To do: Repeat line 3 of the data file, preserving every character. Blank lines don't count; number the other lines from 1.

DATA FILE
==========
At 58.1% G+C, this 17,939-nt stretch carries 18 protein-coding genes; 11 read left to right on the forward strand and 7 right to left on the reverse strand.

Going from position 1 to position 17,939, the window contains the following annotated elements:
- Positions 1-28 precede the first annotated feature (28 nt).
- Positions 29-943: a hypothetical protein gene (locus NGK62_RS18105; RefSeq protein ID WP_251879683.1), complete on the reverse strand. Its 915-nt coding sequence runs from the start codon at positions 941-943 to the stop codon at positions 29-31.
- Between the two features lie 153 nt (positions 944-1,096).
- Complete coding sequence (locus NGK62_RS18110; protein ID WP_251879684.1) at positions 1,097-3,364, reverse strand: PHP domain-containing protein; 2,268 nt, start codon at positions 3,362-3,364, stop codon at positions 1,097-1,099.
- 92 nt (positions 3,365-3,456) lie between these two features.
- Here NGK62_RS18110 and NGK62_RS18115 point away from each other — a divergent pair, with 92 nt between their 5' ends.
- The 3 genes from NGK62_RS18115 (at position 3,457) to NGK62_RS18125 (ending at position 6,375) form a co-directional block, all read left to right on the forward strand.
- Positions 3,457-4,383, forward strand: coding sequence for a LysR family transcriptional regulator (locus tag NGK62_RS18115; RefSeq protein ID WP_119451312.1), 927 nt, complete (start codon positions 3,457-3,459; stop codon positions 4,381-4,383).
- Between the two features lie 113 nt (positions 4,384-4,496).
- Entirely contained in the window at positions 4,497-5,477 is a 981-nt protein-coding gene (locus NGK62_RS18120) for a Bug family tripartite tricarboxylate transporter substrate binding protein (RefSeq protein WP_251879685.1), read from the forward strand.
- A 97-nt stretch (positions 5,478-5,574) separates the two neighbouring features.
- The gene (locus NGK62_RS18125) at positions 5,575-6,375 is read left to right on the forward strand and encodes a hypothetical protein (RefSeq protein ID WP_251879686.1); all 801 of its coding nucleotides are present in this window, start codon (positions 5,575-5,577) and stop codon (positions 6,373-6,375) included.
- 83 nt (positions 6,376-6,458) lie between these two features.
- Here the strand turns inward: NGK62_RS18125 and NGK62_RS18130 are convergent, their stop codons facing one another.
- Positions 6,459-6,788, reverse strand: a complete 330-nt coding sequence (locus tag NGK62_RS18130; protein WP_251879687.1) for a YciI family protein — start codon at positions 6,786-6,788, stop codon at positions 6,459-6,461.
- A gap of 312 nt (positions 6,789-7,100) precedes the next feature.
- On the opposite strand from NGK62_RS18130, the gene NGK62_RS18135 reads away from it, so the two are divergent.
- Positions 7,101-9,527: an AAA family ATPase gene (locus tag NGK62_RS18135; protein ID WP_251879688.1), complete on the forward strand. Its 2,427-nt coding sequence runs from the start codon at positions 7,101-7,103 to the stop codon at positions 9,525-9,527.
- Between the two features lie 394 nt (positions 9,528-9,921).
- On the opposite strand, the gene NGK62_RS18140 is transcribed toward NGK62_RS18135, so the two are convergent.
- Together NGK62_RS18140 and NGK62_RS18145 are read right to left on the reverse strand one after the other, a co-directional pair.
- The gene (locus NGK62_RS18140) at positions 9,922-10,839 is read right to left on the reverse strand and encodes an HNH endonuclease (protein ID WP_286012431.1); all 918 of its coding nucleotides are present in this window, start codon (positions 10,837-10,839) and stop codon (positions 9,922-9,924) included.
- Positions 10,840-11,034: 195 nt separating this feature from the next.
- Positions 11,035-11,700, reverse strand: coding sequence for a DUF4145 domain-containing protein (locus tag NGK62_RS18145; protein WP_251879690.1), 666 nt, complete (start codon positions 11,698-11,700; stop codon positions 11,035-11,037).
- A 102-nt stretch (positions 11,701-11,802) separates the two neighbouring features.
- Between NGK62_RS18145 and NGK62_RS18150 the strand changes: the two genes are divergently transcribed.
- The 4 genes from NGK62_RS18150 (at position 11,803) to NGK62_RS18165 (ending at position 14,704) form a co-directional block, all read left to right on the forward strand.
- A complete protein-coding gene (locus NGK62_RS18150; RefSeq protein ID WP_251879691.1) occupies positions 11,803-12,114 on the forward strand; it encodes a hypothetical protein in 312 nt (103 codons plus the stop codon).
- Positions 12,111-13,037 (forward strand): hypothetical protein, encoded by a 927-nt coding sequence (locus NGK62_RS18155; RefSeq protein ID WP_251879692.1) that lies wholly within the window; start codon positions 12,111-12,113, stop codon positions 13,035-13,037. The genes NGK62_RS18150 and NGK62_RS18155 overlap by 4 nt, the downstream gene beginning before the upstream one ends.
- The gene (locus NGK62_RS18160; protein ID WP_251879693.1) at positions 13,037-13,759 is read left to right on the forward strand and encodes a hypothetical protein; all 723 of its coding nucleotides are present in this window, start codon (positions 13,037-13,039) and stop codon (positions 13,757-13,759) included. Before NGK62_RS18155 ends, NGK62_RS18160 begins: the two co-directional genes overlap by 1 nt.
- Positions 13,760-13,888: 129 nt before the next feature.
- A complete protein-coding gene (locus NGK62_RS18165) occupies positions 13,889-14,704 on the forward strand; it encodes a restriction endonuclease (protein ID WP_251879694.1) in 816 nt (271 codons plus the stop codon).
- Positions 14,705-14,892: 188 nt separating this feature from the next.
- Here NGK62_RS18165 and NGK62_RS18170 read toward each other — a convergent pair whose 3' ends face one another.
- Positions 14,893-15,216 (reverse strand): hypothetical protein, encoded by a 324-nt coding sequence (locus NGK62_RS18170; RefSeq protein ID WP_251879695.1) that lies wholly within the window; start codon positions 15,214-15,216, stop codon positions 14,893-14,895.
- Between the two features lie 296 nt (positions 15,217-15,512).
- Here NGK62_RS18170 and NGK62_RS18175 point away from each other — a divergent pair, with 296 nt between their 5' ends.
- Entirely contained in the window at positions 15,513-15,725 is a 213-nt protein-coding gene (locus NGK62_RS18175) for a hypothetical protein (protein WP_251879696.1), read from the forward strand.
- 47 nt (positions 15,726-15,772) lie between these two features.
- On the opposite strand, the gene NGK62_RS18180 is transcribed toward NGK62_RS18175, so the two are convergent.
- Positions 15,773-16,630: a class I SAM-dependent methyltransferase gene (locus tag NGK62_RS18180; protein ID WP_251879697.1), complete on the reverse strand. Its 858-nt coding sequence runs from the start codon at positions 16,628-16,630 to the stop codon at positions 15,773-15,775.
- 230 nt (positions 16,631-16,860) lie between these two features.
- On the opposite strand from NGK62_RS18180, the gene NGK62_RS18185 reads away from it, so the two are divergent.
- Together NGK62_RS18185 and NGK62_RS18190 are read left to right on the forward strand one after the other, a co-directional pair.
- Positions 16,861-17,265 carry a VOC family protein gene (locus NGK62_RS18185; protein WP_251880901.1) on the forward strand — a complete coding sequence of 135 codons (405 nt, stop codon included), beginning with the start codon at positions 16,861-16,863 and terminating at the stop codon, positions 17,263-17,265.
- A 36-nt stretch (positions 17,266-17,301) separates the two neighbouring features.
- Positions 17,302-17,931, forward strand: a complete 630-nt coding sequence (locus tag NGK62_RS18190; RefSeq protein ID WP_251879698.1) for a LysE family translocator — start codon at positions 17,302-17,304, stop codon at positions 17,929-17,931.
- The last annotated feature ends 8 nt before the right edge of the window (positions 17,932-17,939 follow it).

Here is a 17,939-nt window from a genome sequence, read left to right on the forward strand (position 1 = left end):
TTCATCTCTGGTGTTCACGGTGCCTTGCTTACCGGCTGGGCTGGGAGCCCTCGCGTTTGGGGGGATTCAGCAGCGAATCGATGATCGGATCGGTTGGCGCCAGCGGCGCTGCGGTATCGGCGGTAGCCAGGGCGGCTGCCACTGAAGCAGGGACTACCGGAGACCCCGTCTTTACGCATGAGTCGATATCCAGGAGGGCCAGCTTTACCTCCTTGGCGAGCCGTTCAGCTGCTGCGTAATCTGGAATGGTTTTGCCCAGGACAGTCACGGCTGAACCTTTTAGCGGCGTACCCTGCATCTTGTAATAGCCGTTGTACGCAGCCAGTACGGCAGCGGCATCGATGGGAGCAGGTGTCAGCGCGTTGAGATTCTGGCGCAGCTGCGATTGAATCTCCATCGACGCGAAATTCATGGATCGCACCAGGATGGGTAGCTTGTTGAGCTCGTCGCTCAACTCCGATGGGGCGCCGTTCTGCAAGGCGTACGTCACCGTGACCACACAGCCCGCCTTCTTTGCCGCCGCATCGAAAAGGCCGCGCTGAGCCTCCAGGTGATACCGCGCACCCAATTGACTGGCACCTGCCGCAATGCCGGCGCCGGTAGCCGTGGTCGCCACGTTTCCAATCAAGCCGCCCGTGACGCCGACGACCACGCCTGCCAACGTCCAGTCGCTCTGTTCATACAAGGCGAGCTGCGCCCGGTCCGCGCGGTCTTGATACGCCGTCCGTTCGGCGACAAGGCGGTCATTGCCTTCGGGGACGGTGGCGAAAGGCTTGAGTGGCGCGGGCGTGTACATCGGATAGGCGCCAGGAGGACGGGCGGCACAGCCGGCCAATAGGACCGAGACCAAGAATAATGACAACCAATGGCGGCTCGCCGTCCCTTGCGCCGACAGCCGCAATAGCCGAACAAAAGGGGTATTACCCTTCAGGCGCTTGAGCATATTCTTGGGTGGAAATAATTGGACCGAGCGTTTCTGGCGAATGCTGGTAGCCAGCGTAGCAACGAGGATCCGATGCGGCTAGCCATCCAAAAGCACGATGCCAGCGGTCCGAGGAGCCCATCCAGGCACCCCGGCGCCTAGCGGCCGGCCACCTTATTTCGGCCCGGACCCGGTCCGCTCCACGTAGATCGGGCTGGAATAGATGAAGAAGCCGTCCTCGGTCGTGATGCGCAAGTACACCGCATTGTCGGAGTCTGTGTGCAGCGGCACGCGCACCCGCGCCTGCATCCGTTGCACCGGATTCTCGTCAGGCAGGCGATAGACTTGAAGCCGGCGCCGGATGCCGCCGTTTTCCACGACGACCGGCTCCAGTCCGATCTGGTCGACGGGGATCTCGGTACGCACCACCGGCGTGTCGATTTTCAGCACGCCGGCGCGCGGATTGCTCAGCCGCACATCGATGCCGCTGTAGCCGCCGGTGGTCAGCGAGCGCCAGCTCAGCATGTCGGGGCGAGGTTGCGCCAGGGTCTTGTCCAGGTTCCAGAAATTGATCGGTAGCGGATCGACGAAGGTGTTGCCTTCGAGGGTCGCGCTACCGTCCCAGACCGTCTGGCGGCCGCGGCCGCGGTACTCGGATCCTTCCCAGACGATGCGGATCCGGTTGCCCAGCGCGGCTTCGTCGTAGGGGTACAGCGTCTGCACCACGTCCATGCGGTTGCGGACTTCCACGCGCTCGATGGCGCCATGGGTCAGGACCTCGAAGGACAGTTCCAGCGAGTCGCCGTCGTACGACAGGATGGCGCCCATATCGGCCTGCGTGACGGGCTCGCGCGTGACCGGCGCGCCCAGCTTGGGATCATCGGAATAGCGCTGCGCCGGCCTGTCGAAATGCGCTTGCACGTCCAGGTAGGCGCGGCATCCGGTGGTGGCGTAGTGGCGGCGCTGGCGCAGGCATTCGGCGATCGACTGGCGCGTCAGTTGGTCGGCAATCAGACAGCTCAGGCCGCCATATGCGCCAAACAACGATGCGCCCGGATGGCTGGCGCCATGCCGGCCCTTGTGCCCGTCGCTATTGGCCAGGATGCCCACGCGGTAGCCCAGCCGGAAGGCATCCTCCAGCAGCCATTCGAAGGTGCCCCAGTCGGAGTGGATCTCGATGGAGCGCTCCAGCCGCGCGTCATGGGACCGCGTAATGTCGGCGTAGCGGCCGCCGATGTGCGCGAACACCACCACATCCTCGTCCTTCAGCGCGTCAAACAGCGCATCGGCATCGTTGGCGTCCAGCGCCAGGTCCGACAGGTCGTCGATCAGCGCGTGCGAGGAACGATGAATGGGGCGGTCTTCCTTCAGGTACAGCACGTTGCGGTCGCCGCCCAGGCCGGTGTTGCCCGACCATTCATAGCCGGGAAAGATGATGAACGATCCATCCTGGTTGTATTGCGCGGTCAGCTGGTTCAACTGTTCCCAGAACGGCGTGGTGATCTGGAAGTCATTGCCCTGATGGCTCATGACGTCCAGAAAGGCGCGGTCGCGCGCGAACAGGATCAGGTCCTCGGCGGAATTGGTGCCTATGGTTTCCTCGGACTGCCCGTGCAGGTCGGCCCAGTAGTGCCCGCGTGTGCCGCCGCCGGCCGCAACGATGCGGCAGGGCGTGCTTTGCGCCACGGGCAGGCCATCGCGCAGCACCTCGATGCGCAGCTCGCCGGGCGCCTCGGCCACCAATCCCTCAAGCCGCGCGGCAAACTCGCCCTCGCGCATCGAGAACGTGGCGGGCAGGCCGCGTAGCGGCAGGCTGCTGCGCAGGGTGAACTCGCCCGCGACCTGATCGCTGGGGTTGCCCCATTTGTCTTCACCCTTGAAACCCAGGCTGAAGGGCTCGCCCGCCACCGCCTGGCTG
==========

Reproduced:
- Positions 1-28 precede the first annotated feature (28 nt).